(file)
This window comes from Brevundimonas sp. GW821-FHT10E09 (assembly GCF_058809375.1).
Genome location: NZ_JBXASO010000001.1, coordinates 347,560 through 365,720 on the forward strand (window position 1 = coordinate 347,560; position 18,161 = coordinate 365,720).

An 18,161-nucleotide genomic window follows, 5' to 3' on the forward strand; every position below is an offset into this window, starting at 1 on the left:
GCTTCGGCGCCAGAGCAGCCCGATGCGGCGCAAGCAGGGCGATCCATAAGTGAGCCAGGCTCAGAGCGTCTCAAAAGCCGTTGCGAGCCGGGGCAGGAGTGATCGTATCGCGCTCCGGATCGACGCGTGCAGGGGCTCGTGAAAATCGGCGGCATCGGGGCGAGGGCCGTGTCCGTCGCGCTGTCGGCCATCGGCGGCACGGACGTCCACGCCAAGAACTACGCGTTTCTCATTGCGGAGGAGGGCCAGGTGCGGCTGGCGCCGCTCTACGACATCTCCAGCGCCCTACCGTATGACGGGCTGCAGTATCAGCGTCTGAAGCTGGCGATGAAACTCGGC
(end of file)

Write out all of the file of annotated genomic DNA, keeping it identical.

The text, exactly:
This window comes from Brevundimonas sp. GW821-FHT10E09 (assembly GCF_058809375.1).
Genome location: NZ_JBXASO010000001.1, coordinates 347,560 through 365,720 on the forward strand (window position 1 = coordinate 347,560; position 18,161 = coordinate 365,720).

An 18,161-nucleotide genomic window follows, 5' to 3' on the forward strand; every position below is an offset into this window, starting at 1 on the left:
GCTTCGGCGCCAGAGCAGCCCGATGCGGCGCAAGCAGGGCGATCCATAAGTGAGCCAGGCTCAGAGCGTCTCAAAAGCCGTTGCGAGCCGGGGCAGGAGTGATCGTATCGCGCTCCGGATCGACGCGTGCAGGGGCTCGTGAAAATCGGCGGCATCGGGGCGAGGGCCGTGTCCGTCGCGCTGTCGGCCATCGGCGGCACGGACGTCCACGCCAAGAACTACGCGTTTCTCATTGCGGAGGAGGGCCAGGTGCGGCTGGCGCCGCTCTACGACATCTCCAGCGCCCTACCGTATGACGGGCTGCAGTATCAGCGTCTGAAGCTGGCGATGAAACTCGGC